Spotlight: The Wood Brothers go on tour

The Wood Brothers have been playing together since 2004, creating folk music that makes you feel as if you’re sitting around a campfire deep in the mountains. I discovered them a few years ago when I fell in love with their song Luckiest Man, from their album Ways Not to Lose. The lead singer, Oliver Wood, has a beautifully clear voice that will rock you to your core. A few weeks ago I was lucky enough to talk to Wood about their upcoming tour and album.

Their new album, One Drop of Truth, hitting shelves last month on February 2. “It’s one of the freest albums we’ve ever done,” Oliver Wood explained. The album took over a year to create as The Wood Brothers took their time to play with new sounds and songs. It is the first album that “[they] produced and paid for [themselves]”, and the songs truly reflect how special a project this was for them.

With ten albums under their belt, crafting a set list can be difficult. “One Drop of Truth is a lot of fun to play live as well as Happiness Jones,” he said. “I’m excited to play Laughin’ and Cryin’.” Their tour officially started January 25th in Charlottesville, VA. According to Wood, they do like to mix up their shows with old and new music, as well as adding in a couple of covers every so often.

The Wood Brothers also enjoy collaborating with different bands and artists. When asked about his favorite past collaborations Wood said, “Collaborating with Bo Carper and the Animal Collective was great, we did some old blues stuff which was a lot of fun.” Dream collaborations for the future prompted him saying, “I’d love to work with Dr. John or Van Morrison.” Wood also mentioned that he is “excited to work with Valerie June at [their] upcoming Nashville show.”

The Wood Brothers performed in Ashland last month. Although they swing by Ashland almost every year, they have not performed here in about four or five years. The singer expressed his excitement to come back as he, “always regrets not coming to Ashland,” when their schedule does not allow it. The Mastersons, a duet from Los Angeles, opened the Ashland show. Wood sounded excited when he mentioned that he got to work with The Mastersons. When asked how the groups met, he replied, “Either Steve Earle introduced us or we met on the road several times.” It sounded like The Mastersons were another group he was thrilled to collaborate with.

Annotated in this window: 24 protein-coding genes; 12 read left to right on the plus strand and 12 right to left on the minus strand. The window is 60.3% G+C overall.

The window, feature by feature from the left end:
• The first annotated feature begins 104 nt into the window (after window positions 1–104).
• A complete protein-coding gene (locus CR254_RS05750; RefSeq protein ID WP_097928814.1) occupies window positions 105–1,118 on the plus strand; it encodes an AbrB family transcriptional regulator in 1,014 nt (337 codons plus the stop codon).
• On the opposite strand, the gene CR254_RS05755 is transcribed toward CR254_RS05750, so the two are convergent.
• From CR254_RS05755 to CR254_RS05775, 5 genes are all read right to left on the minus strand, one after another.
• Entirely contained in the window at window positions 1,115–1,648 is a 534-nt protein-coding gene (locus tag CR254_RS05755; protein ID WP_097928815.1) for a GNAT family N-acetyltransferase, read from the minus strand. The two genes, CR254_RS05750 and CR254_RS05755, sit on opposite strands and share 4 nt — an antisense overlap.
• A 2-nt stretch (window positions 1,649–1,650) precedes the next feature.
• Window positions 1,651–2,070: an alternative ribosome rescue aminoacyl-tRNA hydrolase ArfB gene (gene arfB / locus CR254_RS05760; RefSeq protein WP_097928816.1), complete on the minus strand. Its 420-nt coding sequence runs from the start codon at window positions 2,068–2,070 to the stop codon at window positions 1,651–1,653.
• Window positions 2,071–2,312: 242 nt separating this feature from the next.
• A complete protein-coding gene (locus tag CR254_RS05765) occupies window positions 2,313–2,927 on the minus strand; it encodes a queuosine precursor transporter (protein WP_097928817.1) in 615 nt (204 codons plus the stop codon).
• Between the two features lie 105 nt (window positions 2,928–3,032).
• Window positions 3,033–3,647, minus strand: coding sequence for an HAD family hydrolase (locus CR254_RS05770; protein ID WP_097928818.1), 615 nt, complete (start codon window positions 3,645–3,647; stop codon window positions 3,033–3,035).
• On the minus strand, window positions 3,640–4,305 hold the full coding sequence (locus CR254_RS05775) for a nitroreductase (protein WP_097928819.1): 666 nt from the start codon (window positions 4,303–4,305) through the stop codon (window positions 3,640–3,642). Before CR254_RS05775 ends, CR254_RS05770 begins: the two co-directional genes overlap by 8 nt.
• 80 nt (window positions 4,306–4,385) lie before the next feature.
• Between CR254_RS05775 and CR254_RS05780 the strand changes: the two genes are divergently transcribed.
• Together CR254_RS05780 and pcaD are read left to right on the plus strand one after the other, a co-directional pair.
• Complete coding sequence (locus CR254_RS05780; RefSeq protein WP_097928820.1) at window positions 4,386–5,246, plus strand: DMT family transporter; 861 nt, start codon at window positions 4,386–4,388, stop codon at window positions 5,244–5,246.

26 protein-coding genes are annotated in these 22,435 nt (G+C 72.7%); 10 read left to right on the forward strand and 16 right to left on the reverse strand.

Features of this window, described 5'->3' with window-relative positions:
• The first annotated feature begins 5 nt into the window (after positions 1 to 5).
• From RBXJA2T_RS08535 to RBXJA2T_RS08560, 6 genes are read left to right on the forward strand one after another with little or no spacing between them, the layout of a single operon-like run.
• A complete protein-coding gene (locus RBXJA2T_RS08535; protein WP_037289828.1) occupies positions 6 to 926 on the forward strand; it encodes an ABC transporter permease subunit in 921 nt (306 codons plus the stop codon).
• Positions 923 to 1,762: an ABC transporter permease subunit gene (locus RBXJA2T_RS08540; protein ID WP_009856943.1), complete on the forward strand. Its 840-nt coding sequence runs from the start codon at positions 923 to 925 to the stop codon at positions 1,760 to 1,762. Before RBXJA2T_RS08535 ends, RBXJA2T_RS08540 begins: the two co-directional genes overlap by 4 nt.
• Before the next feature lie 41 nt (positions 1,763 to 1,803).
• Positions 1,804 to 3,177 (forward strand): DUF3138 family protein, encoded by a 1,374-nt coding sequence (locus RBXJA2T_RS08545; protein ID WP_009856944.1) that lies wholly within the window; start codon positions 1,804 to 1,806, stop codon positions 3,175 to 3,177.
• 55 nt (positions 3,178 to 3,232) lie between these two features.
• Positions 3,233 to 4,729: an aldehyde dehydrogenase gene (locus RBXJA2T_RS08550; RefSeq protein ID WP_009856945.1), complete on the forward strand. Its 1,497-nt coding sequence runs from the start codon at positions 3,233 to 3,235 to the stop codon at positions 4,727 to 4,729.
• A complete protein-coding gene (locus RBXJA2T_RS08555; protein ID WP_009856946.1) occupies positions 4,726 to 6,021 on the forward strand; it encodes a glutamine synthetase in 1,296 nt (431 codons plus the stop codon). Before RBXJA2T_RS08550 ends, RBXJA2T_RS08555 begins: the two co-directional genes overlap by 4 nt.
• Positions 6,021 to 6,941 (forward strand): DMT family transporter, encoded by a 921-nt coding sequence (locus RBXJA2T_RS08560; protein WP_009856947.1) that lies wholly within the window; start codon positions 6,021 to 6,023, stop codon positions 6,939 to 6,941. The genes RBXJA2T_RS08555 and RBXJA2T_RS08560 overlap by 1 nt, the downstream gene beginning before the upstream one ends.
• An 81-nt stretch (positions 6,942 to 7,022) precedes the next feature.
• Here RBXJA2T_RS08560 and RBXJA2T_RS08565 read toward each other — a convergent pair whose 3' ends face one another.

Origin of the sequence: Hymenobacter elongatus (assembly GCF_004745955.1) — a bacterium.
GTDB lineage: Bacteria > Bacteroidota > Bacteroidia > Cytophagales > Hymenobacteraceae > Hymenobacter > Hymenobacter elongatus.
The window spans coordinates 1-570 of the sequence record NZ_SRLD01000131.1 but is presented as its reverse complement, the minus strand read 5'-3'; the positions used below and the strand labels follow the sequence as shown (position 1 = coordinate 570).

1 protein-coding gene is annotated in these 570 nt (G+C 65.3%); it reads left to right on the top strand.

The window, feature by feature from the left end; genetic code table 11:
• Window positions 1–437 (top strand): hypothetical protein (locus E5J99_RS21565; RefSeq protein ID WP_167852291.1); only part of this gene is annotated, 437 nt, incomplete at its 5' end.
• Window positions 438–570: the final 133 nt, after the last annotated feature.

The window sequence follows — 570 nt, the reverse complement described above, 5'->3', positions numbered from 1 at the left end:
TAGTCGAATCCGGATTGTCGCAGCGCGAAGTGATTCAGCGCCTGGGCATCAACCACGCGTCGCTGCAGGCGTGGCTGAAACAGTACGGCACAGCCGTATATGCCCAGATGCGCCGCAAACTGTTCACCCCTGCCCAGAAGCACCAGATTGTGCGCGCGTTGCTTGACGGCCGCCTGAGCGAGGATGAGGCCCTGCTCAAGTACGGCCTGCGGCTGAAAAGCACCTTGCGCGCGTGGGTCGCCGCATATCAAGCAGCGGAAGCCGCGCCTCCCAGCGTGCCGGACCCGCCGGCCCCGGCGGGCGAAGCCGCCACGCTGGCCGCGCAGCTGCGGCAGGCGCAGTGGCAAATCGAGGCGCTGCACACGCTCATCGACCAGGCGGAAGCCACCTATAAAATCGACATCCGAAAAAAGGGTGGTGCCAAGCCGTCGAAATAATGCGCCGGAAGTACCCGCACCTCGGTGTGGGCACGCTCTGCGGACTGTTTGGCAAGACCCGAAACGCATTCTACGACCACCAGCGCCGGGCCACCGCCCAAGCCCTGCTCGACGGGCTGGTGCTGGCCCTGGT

It’s been quite a few years since The Wood Brothers have performed in Ashland. Kathryn Henderson, a huge fan of The Wood Brothers, is thrilled to get a chance to see them again.  Kathryn saw them for the first time in 2009 and, “thought [she’d] never see this great band play in a small town like Ashland again.” Since then she has attended performances several times at different festivals around the west coast. She is, “…looking forward to seeing this fabulous trio back in Ashland.”

Thanks to Jefferson Public Radio, The Wood Brothers will performed at the SOU Recital Hall recital hall. The process to book the band was long Eric Teele, Director of FM Network Programming at JPR explained that he and his team have been working for, “A couple of years to get all of the specifics nailed down…[and] we’re thrilled it finally came together,” The SOU Recital Hall is, “first and foremost an academic facility,” which means that any school related event takes priority. Often JPR has to, “pass on an artist because the venue just isn’t available when [they] need it.”

The process of booking a band like The Wood Brothers is complicated and long. Starting by, “either reaching out to [the] management of an artist [they’re] interested in bringing to town, or we are contacted by artist management of a performer touring through the area.” A small group gets together at JPR to discuss the level of interest in presenting a particular artist. This panel discusses both the artistic and financial perspectives and makes its decision. Then it moves onto booking; the team finds an available date with the artist and negotiates, “over things like appearance fee, equipment requirements, set lengths, and all sorts of things in the artist’s rider.” Once all of that is worked out the show is announced and tickets go on sale. Eric is heavily involved in discussing specific artists and how they would fit into the culture of Ashland.

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